But the months went on, I had been on site for a year, the restrictions didn’t lift, and I felt more and more drained every single day. As time went on I became more and more guilty for wanting to return home and take some time out. I didn’t think that putting myself first was really an option in this career path, and certainly not during a national pandemic. I kept these feelings to myself as long as possible, scared people would judge me if I shared how desperately I wanted to leave a place that I truly loved. Eventually, I started talking to some friends who had been at the site with me and had already returned home. As it turns out, feeling this way was normal. Reaching a point where your mind and body need rest was normal. And knowing that you have learnt all you can from a certain experience and time is also normal. What isn’t normal or healthy is continuing to push at the same thing over and over again when your own body is screaming at you to stop. Everyone was telling me; no matter how vital you think you are to an operation, things will continue with or without you and you need to look after yourself. 

I began considering paying for a repatriation flight to go home and spend some time sorting my head out and regaining the energy I needed to return to work. Eventually, after weeks of tormenting myself with guilt and shame, that is exactly what I did. Now I am back in the UK, and I can say without a doubt that I made the right decision. The site is still functioning without me and I am working a bit from home to raise funds and awareness for them. I even have the potential to return in a year when things are better for me! And I have so many options open to me for my future that won’t simply go away because I take a few months to rest. I was worried that when I came home I would realise how big a mistake I had made or that I would never be able to shake the guilt. Instead, I just felt relieved.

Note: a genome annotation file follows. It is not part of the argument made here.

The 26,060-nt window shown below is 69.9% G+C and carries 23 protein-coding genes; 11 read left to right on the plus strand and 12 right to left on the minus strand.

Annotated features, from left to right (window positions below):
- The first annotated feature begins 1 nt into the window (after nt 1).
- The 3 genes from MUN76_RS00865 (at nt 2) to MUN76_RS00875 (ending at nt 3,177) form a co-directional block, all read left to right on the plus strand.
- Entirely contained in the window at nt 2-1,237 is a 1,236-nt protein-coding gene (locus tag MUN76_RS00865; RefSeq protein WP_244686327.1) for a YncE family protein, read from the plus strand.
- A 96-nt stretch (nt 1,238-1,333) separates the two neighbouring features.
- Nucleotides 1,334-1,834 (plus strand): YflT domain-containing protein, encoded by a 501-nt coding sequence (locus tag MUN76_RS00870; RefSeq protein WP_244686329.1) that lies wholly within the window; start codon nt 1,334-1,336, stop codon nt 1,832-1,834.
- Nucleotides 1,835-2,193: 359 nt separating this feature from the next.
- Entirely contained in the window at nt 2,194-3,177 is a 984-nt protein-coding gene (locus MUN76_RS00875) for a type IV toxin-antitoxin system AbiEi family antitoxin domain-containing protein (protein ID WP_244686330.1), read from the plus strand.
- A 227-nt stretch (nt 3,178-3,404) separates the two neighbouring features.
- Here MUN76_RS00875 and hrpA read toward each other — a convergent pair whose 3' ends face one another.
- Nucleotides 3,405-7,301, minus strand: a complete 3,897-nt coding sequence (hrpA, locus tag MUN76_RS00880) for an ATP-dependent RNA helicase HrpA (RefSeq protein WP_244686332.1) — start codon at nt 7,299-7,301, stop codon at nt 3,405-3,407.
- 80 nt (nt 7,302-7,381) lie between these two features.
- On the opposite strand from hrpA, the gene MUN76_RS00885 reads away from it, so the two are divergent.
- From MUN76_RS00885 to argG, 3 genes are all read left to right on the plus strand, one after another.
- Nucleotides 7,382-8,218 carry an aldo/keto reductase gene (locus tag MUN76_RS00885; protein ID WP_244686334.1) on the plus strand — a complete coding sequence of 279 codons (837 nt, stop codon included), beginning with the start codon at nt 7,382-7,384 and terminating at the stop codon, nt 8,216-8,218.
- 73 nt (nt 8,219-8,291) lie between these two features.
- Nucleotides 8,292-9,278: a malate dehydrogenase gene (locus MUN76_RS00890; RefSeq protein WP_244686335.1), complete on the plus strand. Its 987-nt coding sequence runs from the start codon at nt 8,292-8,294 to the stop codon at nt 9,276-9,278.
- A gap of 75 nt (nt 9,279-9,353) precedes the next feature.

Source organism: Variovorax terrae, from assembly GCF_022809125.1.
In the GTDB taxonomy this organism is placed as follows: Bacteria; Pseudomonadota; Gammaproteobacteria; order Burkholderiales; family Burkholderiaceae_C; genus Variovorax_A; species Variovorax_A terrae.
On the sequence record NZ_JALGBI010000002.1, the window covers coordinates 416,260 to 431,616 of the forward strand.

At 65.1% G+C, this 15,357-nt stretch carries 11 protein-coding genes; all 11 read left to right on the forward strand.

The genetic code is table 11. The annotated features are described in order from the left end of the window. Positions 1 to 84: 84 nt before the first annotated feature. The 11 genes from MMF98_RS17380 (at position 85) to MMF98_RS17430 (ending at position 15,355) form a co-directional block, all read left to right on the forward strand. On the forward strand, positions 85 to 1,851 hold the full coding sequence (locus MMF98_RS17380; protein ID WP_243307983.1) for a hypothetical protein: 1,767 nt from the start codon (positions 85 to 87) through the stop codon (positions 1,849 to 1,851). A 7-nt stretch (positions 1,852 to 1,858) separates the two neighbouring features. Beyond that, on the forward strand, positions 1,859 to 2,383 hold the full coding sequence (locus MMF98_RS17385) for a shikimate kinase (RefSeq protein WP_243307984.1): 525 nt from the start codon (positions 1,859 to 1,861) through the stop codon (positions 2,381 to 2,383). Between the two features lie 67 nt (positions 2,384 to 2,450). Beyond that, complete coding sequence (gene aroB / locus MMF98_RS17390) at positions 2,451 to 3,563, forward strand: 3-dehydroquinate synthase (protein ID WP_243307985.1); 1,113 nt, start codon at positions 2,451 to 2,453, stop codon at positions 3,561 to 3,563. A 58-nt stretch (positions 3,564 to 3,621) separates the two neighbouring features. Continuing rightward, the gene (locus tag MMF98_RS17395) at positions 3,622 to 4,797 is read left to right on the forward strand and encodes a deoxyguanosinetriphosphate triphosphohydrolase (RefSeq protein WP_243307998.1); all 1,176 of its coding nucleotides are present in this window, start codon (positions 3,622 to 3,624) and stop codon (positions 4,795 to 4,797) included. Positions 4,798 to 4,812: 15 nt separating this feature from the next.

It’s only been a few weeks and honestly, I am itching to get back to animal work. But I know now the importance of really making sure I am ready. I have the luxury to spend this time working on my other sources of income and allowing my mind and body to rest after years of constant pressure. So I am forcing myself to make the most of it and not jump in too far too fast. 

It turns out, a burnt-out conservationist is no use to anyone. The field was so competitive and everyone always told me I needed to put my all into it if I was ever going to get anywhere. So I did, my life became about the animals and I believed burn out was something I would just have to work through. And somewhere along the way, I lost myself. I neglected the vital parts of self-care and mental awareness necessary to stay motivated and strong. And really, by not taking small amounts of time to myself throughout the process I ended up in a position where I couldn’t work even when the job was handed to me. So I suppose my advice to any conservationists out there is this; don’t lose track of yourself. Being as employable as possible is not the only thing you need for a lasting and successful career in conservation. And don’t rush to get to the finish line as soon as possible. You’ll only end up shooting yourself in the foot. 

For more of Connie, visit @connie.needham on Instagram


  • Theresa Zett

    Thanks so much for sharing your story Connie! I think there are a lot of people (including me!) who can relate to your story. It so often feels like we have to say yes to every opportunity that presents itself so your experience of taking time out to re-focus and take care of yourself is so refreshing!

  • Fedra Herman

    Thank you for being so honest and sharing this story! Right before COVID hid, I graduated from a bachelor’s degree in biology and made tons of plans to get involved as a volunteer at different wildlife conservation organisation abroad. All my plans were cancelled and instead I was stuck at home doing nothing. So, I can’t really relate to already working on a conservation projects and getting burned-out.
    Instead of getting experience in the field, I tried to teach myself many skills at home and I feel like I also overdid it a bit. Everyone keeps telling me how competitive the field of conservation can get, and this makes me sometimes anxious.
    I am glad you decided in the end to return to the UK and take care of your mental health. This should be a priority in these challenging times. I wish you the best of luck with your future career in conservation.